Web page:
The magic word is “terrorist.” Put that word in a piece of legislation and it is guaranteed to pass, regardless of what the legislation actually does. Use that word in a political speech and the public and media will support you wholeheartedly, without regard to whatever else you say in the speech. Incorporate that word in a law passed by Congress and the Supreme Court will uphold the law regardless of its actual content.

First Amendment free speech has always had some limitations. You may not, for instance, falsely scream “Fire” in a crowded theatre, and you may not directly advocate the performance of illegal activity. Until a recent decision by the Supreme Court, though, it has never been against the law to speak in a perfectly legal manner and have it be deemed against the law merely because you are speaking on behalf of a group that the government has deemed to be a terrorist organization.

To be in “support of terrorism” you had to be speaking in a manner that actually supported the terrorist activity, but no longer is that the case. If you support the fully legal activity of an organization that also performs terrorism you are, according to the Supreme Court, guilty of supporting terrorism.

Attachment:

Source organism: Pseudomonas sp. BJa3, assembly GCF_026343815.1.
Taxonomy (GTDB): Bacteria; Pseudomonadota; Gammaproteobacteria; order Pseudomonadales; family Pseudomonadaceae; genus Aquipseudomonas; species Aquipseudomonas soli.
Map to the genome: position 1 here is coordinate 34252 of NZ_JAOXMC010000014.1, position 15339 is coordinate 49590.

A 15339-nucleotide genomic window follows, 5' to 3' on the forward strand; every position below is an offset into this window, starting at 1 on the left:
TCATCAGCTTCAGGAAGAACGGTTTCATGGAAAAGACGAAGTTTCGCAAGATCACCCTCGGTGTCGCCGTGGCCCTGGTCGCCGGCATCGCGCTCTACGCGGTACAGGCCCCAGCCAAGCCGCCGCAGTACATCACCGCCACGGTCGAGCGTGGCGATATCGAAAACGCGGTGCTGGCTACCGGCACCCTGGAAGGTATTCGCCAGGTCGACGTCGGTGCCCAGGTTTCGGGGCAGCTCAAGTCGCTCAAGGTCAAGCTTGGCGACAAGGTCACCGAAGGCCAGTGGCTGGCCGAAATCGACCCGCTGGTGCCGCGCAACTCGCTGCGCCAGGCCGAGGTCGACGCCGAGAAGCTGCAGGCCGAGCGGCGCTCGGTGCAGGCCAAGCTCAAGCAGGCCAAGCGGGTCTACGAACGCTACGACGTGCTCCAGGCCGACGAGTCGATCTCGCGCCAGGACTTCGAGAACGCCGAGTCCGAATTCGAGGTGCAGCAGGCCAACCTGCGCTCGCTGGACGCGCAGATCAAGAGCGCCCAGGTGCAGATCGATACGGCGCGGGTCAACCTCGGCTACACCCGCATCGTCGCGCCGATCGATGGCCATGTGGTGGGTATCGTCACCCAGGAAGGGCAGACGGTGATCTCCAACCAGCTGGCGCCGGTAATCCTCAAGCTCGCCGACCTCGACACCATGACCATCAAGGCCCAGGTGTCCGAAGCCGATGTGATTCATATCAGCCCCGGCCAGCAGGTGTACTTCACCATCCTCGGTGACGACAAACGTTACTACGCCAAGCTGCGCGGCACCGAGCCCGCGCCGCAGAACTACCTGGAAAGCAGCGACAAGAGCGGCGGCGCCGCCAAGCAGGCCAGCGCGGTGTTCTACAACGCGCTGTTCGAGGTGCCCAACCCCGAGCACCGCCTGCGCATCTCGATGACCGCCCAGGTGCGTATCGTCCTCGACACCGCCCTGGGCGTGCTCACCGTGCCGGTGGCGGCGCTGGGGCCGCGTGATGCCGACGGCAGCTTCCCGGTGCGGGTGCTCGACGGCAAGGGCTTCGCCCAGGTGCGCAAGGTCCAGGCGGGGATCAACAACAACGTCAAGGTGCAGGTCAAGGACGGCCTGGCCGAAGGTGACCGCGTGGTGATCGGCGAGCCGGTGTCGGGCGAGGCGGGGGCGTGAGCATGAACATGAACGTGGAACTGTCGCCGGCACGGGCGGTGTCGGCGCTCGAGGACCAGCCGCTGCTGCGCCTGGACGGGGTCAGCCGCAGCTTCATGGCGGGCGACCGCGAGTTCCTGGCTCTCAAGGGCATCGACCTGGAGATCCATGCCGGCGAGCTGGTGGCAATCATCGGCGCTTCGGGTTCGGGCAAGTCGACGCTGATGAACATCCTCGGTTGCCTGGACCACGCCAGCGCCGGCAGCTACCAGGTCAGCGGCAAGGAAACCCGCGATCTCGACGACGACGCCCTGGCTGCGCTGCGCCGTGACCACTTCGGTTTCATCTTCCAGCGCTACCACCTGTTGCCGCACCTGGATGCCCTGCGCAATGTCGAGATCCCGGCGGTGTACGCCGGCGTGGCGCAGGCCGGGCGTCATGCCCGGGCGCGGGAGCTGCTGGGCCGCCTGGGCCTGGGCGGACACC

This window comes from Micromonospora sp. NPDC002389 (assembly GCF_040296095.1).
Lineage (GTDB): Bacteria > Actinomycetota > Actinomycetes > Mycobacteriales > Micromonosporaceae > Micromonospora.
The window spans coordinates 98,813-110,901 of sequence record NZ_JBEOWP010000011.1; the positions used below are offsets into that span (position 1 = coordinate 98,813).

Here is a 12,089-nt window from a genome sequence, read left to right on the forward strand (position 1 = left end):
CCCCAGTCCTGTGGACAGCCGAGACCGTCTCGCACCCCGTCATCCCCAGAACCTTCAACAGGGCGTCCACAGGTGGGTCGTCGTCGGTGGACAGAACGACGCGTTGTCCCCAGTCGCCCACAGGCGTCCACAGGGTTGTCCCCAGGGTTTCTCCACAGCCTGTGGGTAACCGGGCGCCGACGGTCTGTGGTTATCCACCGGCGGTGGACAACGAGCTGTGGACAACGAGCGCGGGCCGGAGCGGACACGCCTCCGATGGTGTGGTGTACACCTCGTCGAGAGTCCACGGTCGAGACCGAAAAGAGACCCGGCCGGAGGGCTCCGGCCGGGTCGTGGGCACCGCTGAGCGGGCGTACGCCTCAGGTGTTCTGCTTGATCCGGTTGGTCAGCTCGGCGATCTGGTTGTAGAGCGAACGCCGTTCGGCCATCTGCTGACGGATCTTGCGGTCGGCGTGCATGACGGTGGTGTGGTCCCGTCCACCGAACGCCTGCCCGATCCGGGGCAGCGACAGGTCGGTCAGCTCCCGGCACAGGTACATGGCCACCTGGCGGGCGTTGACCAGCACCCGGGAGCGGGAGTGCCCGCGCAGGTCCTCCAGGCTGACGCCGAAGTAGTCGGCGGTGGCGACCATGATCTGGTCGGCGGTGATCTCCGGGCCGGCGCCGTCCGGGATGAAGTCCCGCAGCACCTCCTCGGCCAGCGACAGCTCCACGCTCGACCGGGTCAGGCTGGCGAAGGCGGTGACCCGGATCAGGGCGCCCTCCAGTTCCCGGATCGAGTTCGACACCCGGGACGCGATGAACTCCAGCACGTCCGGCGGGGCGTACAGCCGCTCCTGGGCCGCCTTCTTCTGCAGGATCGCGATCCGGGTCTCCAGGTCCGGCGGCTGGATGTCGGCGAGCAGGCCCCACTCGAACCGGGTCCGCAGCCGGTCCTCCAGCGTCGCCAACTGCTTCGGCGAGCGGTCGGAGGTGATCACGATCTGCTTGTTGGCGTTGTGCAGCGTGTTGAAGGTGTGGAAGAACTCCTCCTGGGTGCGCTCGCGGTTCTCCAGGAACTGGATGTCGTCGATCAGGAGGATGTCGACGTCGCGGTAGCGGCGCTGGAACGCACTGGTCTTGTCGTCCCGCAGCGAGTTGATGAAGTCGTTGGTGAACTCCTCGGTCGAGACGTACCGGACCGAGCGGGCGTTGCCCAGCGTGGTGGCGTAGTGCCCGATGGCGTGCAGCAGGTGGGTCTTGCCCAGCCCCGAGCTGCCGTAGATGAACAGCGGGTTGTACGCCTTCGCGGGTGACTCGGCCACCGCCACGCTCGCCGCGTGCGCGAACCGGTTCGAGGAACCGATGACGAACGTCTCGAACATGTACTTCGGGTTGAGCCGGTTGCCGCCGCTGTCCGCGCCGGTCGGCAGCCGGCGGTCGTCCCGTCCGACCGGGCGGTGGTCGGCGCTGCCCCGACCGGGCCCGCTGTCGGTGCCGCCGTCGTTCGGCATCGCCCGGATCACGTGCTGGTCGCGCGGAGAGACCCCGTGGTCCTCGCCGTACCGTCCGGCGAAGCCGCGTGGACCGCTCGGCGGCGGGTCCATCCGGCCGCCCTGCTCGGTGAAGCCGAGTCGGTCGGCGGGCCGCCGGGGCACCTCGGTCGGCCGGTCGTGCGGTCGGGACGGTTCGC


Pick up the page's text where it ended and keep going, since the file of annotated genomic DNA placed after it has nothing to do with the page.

Osama and Company have succeeded beyond their wildest dreams. The purpose of terrorism is to terrorize, and they have convinced the American people, American military, American government, and now the American Supreme Court to act with terror-stricken, irrational, fear-driven behavior.

Monday, June 21, 2010

Fiscal Responsibility

A couple of things which seem to be baffling the likes of Paul Krugman is, first, that politicians are talking about cutting spending balancing the budget in the face of a still-fragile economy and, second, that they are doing so despite public opinion that is overwhelmingly more worried about jobs than they are about the federal deficit.